Expressions used in Everyday Spoken English in Social and Professional contexts
(get/give) a head start
give a head startget a startget a head start
1) to give someone an advantage, begin something
How to MemorizePopularity MediumProfessional MediumSocial
get a head start in life/in the market
If you 'give someone a head start' you set them up in a position where it is difficult for them to fail. 'Giving a head start' might include giving an advantageous position, resources or earlier starting time than others competing for the same opportunities and resources. This is an idiomatic expression used in professional and social contexts. You might give someone a 'head start' in a race, on a project, or socially: "Children who have access to books when they are young have a head start when it comes to education in later years." "I gave John a head start in the race because he is recovering from an injury."
Social Examples (Advance)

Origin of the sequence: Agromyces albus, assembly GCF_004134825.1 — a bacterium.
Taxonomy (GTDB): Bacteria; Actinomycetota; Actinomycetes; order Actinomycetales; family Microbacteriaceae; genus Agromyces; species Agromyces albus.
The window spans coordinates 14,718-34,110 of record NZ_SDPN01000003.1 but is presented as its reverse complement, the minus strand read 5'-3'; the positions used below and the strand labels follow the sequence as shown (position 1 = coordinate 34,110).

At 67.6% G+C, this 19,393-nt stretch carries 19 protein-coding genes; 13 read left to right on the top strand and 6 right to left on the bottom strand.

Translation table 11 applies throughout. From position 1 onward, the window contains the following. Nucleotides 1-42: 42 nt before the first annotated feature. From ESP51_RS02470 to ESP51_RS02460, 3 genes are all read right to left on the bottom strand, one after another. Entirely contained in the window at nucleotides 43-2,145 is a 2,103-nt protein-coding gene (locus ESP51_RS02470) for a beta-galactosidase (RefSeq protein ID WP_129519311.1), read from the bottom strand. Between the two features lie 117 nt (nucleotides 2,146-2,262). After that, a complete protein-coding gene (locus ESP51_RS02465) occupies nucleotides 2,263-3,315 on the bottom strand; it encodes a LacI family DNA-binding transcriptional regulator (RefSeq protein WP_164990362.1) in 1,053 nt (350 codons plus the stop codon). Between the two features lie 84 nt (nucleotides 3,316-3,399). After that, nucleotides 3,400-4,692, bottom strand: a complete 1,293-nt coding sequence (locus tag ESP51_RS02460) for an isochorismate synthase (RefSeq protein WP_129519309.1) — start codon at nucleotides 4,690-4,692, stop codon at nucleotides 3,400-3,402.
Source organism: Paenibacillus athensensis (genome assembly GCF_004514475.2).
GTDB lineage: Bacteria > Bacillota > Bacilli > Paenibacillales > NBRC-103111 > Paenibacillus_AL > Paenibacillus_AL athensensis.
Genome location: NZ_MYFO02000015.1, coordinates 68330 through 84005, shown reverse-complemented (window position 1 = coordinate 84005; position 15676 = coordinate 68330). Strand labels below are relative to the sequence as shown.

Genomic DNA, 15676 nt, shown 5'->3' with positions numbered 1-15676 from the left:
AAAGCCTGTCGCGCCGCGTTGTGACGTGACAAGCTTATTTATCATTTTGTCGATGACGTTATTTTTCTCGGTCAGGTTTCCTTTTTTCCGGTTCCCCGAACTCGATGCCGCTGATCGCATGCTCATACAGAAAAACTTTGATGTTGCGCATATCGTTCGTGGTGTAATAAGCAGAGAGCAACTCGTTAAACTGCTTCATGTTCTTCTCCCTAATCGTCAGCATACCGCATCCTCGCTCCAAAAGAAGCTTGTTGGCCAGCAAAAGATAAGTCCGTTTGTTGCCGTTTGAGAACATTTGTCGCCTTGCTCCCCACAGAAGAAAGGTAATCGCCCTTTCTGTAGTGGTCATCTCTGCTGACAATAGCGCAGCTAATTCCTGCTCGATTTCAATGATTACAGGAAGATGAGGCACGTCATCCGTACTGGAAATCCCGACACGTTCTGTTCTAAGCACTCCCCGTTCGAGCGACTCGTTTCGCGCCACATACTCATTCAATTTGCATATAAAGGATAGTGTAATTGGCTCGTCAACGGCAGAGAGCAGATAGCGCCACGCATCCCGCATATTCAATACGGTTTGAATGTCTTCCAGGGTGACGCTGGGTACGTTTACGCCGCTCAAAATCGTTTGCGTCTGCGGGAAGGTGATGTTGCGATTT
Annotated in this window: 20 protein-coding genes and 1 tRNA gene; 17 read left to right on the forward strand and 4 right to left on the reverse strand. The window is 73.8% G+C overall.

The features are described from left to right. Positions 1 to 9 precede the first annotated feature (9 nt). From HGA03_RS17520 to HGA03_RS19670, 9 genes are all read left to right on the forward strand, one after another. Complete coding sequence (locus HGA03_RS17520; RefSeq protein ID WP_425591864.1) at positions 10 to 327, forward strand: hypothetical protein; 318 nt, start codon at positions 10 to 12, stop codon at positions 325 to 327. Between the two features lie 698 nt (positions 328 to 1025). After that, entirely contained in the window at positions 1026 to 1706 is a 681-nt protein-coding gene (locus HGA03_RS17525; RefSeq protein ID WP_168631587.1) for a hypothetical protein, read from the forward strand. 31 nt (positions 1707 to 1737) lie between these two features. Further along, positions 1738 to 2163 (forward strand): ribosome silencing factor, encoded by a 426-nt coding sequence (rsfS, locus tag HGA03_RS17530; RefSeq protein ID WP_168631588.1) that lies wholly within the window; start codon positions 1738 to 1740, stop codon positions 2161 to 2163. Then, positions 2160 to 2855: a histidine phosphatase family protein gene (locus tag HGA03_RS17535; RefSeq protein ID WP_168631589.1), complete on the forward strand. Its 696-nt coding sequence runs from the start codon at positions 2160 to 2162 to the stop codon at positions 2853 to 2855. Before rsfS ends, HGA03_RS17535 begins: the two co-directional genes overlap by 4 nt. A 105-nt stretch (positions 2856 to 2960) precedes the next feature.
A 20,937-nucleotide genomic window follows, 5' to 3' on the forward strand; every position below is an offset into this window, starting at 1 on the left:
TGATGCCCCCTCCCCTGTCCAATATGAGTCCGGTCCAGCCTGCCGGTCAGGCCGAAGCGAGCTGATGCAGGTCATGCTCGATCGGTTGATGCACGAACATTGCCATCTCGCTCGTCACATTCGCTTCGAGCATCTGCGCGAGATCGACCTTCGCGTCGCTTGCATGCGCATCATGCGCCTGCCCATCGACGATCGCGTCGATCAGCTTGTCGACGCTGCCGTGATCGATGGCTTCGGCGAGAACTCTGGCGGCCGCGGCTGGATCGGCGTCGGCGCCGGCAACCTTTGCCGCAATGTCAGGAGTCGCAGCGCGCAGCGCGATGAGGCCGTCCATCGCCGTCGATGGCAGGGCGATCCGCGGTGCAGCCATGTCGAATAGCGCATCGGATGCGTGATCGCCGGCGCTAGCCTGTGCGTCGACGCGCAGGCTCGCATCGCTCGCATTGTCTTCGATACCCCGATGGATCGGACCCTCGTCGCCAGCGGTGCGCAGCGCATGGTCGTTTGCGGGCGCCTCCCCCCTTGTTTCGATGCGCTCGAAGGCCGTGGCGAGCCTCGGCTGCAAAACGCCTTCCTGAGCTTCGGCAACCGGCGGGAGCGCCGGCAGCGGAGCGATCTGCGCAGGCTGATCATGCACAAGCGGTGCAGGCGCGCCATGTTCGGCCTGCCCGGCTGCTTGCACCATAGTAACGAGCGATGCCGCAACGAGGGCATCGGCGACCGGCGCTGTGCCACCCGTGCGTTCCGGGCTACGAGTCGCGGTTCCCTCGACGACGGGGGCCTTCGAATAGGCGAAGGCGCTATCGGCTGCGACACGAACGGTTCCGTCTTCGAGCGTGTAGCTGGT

Reading to your child at an early age cangive them a head start in lifeby improving their vocabulary.
In order to get a start in the Sports Industry, the young boy got a job selling jerseys on match days.
Tomgot a great start in the race, and moved into first position very quickly.
Professional Examples (Basic)
By refusing to advertise, you aregiving the competition a head start.
The young graduate took an internshipin order to get a start in the industry.
Grants and enterprise schemes canhelp give a head start to entrepreneurs and start-upsin the marketplace.
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